The Clean Air Act Amendments of 1990 proposed emissions trading, added provisions for addressing acid rain, ozone depletion and toxic air pollution, and established a national permits program. The amendments once approved also established new auto gasoline reformulation requirements, set Reid Vapor Pressure (RVP) standards to control evaporative emissions from gasoline and mandated that the new gasoline formulations be sold from May-September in many states. Emissions trading (or cap and trade) is an administrative approach used to control pollution by providing economic incentives for achieving reductions in the emissions of pollutants. ... The term acid rain is commonly used to mean the deposition of acidic components in rain, snow, fog, dew, or dry particles. ... Global monthly average total ozone amount Ozone depletion describes two distinct, but related observations: a slow, steady decline of about 4 percent per decade in the total amount of ozone in Earths stratosphere since around 1980; and a much larger, but seasonal, decrease in stratospheric ozone over Earths...


In May 2007, President Bush issued an executive order to cut greenhouse gas emissions from motor vehicles, spurred by a Supreme Court ruling that the EPA must take action under the Clean Air Act to regulate GHG emissions from motor vehicles. The President proposed the 20-in-10 bill, a goal to reduce gasoline consumption by 20 percent over the next ten years. The presidential seal was used by Rutherford B. Hayes in 1880 and last modified in 1959 by adding the 50th star for Hawaii. ... The Supreme Court of the United States (sometimes colloquially referred to by the acronym SCOTUS[1]) is the highest judicial body in the United States and leads the federal judiciary. ... EPA redirects here. ... A bill is a proposed new law introduced within a legislature that has not been ratified, adopted, or received assent. ...


Bush sent the Congress a proposal that would meet it in two steps:

  • Firstly to set a mandatory fuel standard, requiring 35 billion gallons of renewable and other alternative fuels by 2017. This amounts to nearly five times the target previously set for 2012, and was intended to displace 15 percent of projected annual gasoline use in the United States.
  • Secondly, to continue the efforts to increase fuel efficiency by reforming and modernizing Corporate Average Fuel Economy (CAFE) Standards for cars, and extending the current Light Truck Rule, with the intention of reducing projected annual gasoline use in the United States by up to 8.5 billion gallons by 2017. This would bring a further 5 percent reduction that, in combination with increasing the supply of renewable and other alternative fuels, would bring the total reduction in projected annual gasoline use to 20 percent. [5]
See also: Clear Skies Act of 2003

The Corporate Average Fuel Economy (CAFE) regulations in the United States, first enacted by Congress in 1975,[1] are federal regulations intended to improve the average fuel economy of cars and light trucks (trucks, vans and sport utility vehicles) sold in the US in the wake of the 1973 Arab... The Corporate Average Fuel Economy (CAFE) regulations in the United States, first enacted by Congress in 1975,[1] are federal regulations intended to improve the average fuel economy of cars and light trucks (trucks, vans and sport utility vehicles) sold in the US in the wake of the 1973 Arab... Emission standards limit the amount of pollution that can be released into the atmosphere. ...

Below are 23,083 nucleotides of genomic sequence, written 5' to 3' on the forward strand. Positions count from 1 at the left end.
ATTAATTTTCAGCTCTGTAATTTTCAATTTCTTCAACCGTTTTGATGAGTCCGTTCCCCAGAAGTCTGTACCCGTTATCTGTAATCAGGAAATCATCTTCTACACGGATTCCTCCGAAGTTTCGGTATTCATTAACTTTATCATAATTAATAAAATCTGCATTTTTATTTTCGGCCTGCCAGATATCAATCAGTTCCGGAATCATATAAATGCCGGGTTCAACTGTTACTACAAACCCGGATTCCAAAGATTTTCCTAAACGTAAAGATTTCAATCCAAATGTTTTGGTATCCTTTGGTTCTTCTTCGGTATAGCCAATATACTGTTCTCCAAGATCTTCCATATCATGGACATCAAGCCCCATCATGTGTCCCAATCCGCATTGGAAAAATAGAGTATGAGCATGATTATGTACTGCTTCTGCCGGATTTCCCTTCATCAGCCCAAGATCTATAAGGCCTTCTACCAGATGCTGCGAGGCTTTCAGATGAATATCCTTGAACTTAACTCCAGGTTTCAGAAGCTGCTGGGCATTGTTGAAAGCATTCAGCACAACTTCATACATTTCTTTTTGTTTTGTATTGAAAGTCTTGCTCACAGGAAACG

References

  1. ^ CTV News article, October 10, 2006
  2. ^ CTV News article, October 20, 2006
  3. ^ Watership Down author Richard Adams mentions his role in the Clean Air Act 1968
  4. ^ United Kingdom's Clean Air Acts
  5. ^ Fact Sheet: Twenty in Ten: Strengthening Energy Security and Addressing Climate Change

External links


  Results from FactBites:
 
Clean Air Act - Wikipedia, the free encyclopedia (368 words)
A Clean Air Act describes one of a number of pieces of legislation relating to the reduction of smog and atmospheric pollution in general.
The United States Congress passed the Clean Air Act in 1963, the Clean Air Act Amendment in 1966, the Clean Air Act Extension in 1970, and Clean Air Act Amendments in 1977 and 1990.
Additionally the Clean Air Act and state statutes have led to widespread use of atmospheric dispersion models, including point source models, roadway air dispersion models and aircraft air pollution models in order to analyze air quality impacts of proposed major actions.
Clean Air Act (1990) - Wikipedia, the free encyclopedia (656 words)
The 1990 Clean Air Act is a piece of U.S. legislation relating to the reduction of smog and atmospheric pollution.
It follows the Clean Air Act in 1963, the Clean Air Act Amendment in 1966, the Clean Air Act Extension in 1970, and the Clean Air Act Amendments in 1977.
Although the 1990 Clean Air Act is a federal law covering the entire country, the states do much of the work to carry out the Act.
  More results at FactBites »

 
 

COMMENTARY     


Share your thoughts, questions and commentary here
Your name
Your comments

Want to know more?
Search encyclopedia, statistics and forums:

 


Press Releases |  Feeds | Contact
The Wikipedia article included on this page is licensed under the GFDL.
Images may be subject to relevant owners' copyright.
All other elements are (c) copyright NationMaster.com 2003-5. All Rights Reserved.
Usage implies agreement with terms, 1022, m